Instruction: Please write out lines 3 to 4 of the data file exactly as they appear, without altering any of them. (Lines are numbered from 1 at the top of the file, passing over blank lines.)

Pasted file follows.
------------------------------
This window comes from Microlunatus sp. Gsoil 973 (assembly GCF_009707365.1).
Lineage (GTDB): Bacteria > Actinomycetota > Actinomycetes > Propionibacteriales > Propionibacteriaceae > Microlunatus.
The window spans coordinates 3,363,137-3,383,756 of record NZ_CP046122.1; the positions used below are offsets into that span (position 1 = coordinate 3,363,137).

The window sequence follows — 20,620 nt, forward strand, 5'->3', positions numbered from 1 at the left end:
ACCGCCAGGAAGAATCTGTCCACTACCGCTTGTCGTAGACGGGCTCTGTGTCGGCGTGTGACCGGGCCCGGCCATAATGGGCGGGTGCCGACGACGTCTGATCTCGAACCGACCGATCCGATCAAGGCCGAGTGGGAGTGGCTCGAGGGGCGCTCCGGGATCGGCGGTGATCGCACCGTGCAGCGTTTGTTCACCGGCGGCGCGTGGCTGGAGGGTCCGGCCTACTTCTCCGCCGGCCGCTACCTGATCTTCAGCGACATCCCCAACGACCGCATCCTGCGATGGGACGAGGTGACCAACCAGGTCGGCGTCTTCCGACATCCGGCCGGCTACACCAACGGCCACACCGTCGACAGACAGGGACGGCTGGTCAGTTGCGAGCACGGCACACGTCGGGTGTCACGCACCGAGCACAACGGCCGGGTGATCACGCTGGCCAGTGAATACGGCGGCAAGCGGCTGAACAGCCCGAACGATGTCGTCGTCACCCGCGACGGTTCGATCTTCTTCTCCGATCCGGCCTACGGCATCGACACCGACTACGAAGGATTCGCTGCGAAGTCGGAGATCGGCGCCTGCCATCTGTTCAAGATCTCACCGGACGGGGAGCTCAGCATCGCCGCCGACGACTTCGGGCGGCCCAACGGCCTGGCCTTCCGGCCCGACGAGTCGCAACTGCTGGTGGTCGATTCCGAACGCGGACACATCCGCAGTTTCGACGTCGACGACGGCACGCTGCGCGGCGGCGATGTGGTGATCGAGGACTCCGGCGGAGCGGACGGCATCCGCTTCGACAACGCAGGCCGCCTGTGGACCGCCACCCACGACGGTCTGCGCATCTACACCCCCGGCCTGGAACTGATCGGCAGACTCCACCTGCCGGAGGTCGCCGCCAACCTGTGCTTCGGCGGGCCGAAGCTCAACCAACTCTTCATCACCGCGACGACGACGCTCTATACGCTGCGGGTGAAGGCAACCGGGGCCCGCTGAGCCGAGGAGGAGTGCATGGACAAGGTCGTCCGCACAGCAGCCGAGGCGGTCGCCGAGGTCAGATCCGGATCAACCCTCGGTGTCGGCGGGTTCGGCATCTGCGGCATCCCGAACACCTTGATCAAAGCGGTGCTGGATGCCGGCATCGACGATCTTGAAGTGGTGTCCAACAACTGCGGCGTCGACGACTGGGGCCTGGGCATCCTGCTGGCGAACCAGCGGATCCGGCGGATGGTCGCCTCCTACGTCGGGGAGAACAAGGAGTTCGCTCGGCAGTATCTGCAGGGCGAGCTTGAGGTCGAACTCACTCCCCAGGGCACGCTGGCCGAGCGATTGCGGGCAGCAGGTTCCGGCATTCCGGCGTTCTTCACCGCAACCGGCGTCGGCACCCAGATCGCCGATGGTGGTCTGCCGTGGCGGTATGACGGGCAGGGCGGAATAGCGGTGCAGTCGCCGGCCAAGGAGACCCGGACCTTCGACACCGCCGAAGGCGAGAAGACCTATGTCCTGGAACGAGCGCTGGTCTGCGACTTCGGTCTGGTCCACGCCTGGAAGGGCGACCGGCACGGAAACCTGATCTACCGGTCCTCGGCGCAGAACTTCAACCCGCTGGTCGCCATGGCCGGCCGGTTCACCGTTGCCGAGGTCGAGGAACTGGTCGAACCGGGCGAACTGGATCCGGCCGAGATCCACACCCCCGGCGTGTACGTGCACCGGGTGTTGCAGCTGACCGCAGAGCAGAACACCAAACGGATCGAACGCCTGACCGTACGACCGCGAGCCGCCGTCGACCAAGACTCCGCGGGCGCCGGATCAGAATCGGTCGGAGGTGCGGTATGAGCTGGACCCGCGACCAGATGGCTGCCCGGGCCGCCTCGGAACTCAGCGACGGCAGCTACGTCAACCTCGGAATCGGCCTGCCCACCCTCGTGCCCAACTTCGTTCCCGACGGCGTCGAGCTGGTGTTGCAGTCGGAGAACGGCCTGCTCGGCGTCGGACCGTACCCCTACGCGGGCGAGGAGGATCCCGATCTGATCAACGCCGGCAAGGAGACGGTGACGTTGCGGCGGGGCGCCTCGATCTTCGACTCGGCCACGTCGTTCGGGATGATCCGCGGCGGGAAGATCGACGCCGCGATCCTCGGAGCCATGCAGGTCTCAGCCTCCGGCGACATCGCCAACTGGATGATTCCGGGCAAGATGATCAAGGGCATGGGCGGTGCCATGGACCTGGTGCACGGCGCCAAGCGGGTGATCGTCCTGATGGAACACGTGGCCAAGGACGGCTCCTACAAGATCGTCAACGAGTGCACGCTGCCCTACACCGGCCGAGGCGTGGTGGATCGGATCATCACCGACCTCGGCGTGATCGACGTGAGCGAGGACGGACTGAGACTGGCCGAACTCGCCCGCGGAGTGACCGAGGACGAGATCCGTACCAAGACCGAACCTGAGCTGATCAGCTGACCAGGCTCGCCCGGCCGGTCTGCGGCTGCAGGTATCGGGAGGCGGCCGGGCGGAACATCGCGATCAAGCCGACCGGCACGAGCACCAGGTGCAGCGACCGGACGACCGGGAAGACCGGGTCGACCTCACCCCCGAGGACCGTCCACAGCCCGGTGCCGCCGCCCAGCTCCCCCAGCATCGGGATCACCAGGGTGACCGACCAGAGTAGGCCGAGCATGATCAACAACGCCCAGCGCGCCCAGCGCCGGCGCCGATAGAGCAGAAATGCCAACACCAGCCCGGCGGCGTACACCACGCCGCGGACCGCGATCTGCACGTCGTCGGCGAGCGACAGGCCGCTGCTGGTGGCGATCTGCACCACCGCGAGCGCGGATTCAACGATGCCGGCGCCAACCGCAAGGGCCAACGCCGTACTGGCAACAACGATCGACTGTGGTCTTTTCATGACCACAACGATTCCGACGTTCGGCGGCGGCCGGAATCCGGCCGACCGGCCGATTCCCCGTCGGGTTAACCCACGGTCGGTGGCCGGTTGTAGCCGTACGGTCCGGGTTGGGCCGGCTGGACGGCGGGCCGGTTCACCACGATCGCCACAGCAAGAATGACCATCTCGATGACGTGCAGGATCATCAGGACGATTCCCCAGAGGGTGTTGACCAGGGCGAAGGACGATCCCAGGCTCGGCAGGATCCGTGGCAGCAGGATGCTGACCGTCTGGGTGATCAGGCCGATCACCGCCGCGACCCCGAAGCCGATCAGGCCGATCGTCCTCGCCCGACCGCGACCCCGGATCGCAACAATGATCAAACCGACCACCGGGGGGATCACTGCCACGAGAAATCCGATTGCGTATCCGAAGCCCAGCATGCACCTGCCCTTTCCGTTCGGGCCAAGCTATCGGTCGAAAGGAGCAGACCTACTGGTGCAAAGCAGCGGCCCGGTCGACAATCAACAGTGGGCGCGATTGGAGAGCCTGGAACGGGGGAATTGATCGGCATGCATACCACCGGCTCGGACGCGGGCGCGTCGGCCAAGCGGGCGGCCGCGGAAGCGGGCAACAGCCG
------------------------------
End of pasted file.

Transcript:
The window spans coordinates 3,363,137-3,383,756 of record NZ_CP046122.1; the positions used below are offsets into that span (position 1 = coordinate 3,363,137).

The window sequence follows — 20,620 nt, forward strand, 5'->3', positions numbered from 1 at the left end: